9. [posted on eGullet 2003-2004] I have been to Makoto a dozen times-or-so over the years, and shaped by the crusty shell that has gathered around it, my opinion has become less critical, more accepting - think of the elegant decay that defines Venice which has literally been sinking for centuries. I still want to judge Makoto neck-to-neck with the finest restaurants, but that is simply not fair. The chef's menu, as always, has 1-2 compelling courses, a thing-or-two that shouldn't have been included, and the rest falling within the genre of interesting but not-quite-there. But yo, homeys, it's $45 for about ten courses! And if you order the tenderloin (and I urge you to despite your natural inclination to get the fish as the main course), you'll have a decadent, satisfying four-gulp portion of steak that is easily worth $10 by itself. Their small fatty pork dish is as good as anyones in Washington. The cold, unfiltered sake, though expensive at about $12 for a small carafe, is one of the city's great unknown treasures. The persimmon with a tofu paste is beautifully presented, but ultimately bland: but it's persimmon! - where else in the city will you get that as a savory course? You get a good scallop, a good shrimp, a couple mushrooms, all thrown into a miniature teppanyaki thing and overcooked right before your eyes. The small inital courses are always more interesting than the inevitable grilled-protein/soba/shaved-grape-ice which is the triad finishing the meal. Their sushi/sashimi has, in the past, been as-good-or-better than anyones in Washington, although my recent visit was perhaps the result of El-Nino: the fish was okay, but not world-class like it has been before. It needs to be repeated that the 10-course chef's menu is $45. Where does Makoto fall short? It dicks you on the incidentals, and I don't mean maybe. The supplements to the Tsukuri (raw fish) course are a rip-off. Avoid them and get what comes with the tasting menu (trust me on this). Thirsty? Ask for some water and you'll be told that they only serve "bottled water," but what they plop down in front of you is this El Cheapo soft-plastic half-liter Pennsylvania-Turnpike "spring water" that is so insulting that you'd prefer to have DC tap water in its stead. Your incidentals will easily and quickly double the course of your meal if you're not careful. The cold, unfiltered sake is worth the price, but other than that, try to avoid the bottled water, steer clear of the fish supplements, and don't order anything extra. Several years ago, I'd feel like a cheapskate advising you to do this, but things are different now: restaurants are not turning over two seatings each night on every table. You won't be hurting them at all if you go in and stick to the basic chef's menu with a beer and some tea, at least not during the week. This is my summary: Get the tasting menu. Order the tenderloin (not the salmon, or orange roughy, etc.) as the main course. Don't stress about the sobas, which other than the fermented bean curd, are virtually interchangeable though you'll never go wrong with the mushrooms or the yams. Do not order any extra sushi or sashimi. The last time I did this I paid dearly for extra fatty tuna, fatty yellowtail, spanish mackeral, uni, and egg, and quite frankly the only thing worth getting out of the bunch was the egg (yet the single greatest piece of sashimi I've ever tried was the fatty yellowtail on a previous visit.) Stay away from the bottled water. Be careful on your ever-increasing cold-unfiltered sake tab, which can quickly rise because it's so good. If you do this, you'll walk out of Makoto thinking to yourself, gee, how did they pull that off at that price? The answer: the chef's menu should be priced a bit higher than it is. Go see for yourselves, as this remains one of the great fine-dining options in Washington if approached with caution. "Fine-dining" is relative, but this place at least goes through the motions and makes an attempt, even if it sometimes falls short. Cheers, Rocks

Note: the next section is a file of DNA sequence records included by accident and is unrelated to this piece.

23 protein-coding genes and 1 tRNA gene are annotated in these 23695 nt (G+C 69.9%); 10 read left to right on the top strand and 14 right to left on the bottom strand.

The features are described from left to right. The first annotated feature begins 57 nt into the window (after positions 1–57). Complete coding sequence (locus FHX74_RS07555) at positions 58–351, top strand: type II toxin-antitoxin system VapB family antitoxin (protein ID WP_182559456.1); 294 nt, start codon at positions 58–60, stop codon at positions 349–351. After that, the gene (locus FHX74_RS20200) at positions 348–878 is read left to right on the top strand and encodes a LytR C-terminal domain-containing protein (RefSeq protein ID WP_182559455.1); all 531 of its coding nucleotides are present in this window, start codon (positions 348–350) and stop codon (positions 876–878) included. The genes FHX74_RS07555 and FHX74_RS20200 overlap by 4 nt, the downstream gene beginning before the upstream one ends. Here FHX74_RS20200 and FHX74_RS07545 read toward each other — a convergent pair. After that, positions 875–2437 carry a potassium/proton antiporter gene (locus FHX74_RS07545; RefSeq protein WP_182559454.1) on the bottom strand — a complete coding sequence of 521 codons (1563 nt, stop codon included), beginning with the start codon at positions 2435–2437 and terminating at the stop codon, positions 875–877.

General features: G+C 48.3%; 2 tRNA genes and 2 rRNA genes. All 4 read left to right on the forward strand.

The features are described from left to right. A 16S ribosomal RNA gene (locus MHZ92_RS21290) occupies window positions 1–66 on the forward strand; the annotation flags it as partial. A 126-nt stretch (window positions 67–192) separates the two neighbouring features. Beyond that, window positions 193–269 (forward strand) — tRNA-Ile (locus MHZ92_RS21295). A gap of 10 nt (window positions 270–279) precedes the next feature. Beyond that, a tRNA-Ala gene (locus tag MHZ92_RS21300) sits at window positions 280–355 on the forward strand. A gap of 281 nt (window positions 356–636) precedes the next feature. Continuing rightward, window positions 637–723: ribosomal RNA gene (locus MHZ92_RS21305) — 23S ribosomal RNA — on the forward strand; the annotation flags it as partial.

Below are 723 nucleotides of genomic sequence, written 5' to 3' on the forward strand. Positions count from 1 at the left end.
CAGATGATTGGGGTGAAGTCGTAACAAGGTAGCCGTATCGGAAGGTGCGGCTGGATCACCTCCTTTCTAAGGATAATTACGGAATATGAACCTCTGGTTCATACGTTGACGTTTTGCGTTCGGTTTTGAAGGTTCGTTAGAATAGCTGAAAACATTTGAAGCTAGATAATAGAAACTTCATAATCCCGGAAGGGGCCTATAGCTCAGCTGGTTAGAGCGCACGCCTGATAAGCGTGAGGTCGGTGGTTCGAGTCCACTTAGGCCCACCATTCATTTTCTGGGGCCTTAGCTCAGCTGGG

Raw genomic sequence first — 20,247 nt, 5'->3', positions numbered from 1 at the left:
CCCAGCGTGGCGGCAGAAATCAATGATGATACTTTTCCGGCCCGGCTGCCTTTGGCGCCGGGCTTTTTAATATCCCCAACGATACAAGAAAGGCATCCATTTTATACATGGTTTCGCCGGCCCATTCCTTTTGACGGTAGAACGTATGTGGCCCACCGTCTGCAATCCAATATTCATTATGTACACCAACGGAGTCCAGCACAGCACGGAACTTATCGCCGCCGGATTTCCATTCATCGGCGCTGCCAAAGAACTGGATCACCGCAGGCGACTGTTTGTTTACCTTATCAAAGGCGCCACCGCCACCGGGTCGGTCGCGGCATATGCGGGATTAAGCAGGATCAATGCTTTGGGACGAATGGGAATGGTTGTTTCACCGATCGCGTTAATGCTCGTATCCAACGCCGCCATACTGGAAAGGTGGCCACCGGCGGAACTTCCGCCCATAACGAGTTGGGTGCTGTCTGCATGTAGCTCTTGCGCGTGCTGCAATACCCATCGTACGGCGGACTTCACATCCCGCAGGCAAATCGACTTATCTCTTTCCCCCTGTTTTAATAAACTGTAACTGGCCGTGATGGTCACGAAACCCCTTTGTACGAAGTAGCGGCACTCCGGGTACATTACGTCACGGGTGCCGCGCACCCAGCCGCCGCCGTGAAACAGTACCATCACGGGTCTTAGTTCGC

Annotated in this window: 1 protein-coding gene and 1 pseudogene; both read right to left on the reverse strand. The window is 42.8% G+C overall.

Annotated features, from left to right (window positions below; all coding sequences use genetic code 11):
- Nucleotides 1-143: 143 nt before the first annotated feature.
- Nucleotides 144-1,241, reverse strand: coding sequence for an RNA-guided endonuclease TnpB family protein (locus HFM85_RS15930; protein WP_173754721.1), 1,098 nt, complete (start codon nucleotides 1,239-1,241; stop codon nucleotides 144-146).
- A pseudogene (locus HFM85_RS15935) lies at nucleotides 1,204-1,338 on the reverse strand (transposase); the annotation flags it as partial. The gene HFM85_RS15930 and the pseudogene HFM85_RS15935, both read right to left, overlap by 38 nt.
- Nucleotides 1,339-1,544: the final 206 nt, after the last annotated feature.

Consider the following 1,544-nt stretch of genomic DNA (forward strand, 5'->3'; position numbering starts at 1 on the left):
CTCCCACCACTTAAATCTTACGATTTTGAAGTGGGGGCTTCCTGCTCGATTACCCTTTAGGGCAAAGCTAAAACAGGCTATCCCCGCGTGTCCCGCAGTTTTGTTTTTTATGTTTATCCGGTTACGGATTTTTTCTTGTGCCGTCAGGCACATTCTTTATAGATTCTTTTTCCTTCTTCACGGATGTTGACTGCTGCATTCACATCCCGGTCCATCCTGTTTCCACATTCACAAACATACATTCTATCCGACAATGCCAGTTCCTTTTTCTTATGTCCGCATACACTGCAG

10. Samurai Noodle, on Durham in the Heights opened in 2015 as the 1st Houston location of a small Seattle, Washington chain of ramen joints. I stopped in for lunch yesterday, and was surprised to find a nearly full restaurant. Given the heat/humidity, a steaming bowl of tonkotsu didn't really grab me, but Samurai offers 3 tsukemen options: a cold fish-based broth (described as "sweet"), a "peppery" chicken broth, and a spicy version of the chicken. I went with the basic peppery chicken broth ("Tetsu-max"), with "firm" noodles (you can specify the chewiness of your noodles, from soft to extra-firm). The house-made noodles were indeed firm, and I would not recommend venturing below this level, if you aren't into mushy noodles. The broth was strong and salty, as it should be, augmented with shredded pork, bamboo, and bits of nori. Condiments on the table included pickled ginger and chili sauce if you cared to dress up your bowl further. The portion of noodles was reasonable for lunch, though I imagine if I were here for dinner, I might ask for an extra serving, or maybe order some gyoza or karaage to start. There were a couple families with small children, and they have high chairs available if you need that sort of thing.